This MENA country is ranked in top five most attractive education destinations in world
The UAE has the highest net flow ratio of inbound and outbound students compared to other Arab countries, according to data released by UNESCO Institute of Statistics (UIS).
The UAE has around 34, 122 inbound students against 7,719 outbound students, the data showed. Inbound students are the overseas students studying in the country while outbound students are those from the UAE studying abroad.
These figures have put the UAE’s net flow ratio of inbound and outbound students at the top.
Qatar had the second highest ratio of inbound and outbound students among the Arab countries at 9.7. However, the figure dipped lower in countries such as Tunisia where the ratio was -4.5 while Lebanon and Morocco’s student flow ratio amounted to 5.4 and -8.1 respectively.
According to a survey by Dubai International Academic City and Deloitte last year, the UAE was ranked the fourth most attractive education destination in the world for students looking to pursue their studies abroad.
It found that the country is also the favoured education destination among emerging market economies – beating China, Singapore and Australia.
The study, which surveyed 2,400 students and a set of companies across the Middle East, Africa and Asia, stated that the UAE is “recognised for its strength in science, finance, economics and management.”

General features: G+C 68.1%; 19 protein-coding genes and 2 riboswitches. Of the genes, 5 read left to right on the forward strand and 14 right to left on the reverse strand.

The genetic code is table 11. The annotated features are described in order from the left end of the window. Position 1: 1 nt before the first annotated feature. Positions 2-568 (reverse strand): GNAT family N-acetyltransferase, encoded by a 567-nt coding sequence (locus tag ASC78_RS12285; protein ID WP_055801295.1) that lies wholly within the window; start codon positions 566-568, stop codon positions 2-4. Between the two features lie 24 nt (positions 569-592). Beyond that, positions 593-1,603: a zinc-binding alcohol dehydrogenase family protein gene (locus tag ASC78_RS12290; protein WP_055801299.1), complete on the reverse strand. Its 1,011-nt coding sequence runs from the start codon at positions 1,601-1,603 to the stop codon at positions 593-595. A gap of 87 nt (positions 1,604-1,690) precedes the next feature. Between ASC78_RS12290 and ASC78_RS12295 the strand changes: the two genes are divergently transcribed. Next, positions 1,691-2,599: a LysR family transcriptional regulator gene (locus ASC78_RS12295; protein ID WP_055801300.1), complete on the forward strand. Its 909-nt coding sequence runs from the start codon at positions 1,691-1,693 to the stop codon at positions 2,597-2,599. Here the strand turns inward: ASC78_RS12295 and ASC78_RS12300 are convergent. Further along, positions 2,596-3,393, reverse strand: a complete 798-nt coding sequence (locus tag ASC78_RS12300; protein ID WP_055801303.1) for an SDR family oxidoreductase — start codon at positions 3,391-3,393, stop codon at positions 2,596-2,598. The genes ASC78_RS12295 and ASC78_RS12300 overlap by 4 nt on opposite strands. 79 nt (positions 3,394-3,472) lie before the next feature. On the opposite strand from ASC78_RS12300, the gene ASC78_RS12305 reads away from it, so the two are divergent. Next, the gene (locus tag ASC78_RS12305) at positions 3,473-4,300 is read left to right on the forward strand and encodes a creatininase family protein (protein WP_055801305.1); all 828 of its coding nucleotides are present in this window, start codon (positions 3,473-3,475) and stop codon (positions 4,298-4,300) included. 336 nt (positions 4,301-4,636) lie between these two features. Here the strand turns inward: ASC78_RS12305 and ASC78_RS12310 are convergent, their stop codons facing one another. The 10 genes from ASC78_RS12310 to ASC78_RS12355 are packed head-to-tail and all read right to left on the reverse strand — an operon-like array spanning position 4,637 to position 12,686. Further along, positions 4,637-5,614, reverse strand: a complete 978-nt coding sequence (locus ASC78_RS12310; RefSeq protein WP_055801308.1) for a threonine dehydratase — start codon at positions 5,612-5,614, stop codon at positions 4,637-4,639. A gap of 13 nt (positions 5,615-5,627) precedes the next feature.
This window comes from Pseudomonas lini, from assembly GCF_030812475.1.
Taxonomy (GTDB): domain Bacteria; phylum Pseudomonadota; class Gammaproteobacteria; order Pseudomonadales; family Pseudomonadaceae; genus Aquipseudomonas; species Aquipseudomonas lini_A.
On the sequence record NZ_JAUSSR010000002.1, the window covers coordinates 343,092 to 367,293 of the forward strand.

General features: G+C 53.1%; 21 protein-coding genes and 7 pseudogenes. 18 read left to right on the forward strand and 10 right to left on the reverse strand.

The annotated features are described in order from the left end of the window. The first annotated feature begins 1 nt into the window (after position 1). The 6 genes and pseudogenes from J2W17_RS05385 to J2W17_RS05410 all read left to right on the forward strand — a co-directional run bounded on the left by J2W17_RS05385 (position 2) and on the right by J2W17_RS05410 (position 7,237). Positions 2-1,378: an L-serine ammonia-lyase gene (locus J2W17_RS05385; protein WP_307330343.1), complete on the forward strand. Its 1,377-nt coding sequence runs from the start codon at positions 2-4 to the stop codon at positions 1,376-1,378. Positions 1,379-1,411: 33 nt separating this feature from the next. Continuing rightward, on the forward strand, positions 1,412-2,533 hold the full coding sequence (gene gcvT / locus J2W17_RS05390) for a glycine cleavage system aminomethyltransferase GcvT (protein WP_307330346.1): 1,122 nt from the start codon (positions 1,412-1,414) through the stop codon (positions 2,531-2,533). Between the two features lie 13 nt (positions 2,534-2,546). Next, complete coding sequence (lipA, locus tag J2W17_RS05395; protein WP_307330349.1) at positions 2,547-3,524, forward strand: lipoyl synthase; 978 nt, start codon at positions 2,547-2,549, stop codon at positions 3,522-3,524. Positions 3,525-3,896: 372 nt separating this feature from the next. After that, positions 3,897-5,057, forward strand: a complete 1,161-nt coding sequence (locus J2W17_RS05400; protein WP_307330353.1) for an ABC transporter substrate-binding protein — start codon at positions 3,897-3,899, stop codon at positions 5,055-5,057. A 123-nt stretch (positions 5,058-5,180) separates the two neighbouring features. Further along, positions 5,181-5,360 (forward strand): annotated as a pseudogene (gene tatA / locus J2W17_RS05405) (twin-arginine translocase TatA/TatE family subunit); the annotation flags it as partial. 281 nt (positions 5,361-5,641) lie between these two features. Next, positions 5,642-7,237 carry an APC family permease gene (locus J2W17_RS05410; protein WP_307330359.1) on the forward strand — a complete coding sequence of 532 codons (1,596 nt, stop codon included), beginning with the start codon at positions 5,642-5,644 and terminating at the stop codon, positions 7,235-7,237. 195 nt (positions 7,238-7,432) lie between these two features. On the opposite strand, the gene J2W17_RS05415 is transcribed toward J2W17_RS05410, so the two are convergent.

Within the UAE, the majority of the students identified Dubai as their most likely study destination.
At least 60 per cent of the corporate entities interviewed also stated that Dubai’s positioning as a centre of higher education was ‘good’ or ‘excellent’.
The UAE is one of the fastest growing private education markets in the world with a value of $1.9 billion in 2012.
It is also rated the most expensive country, among the emerging economies, in which to pursue a university education.
A study by HSBC last year revealed that the cost of studying in the UAE amounts to an average of $27,375 per year including university fees and living expenses, which is equivalent to around 51 per cent of GDP per person.
By Mary Sophia
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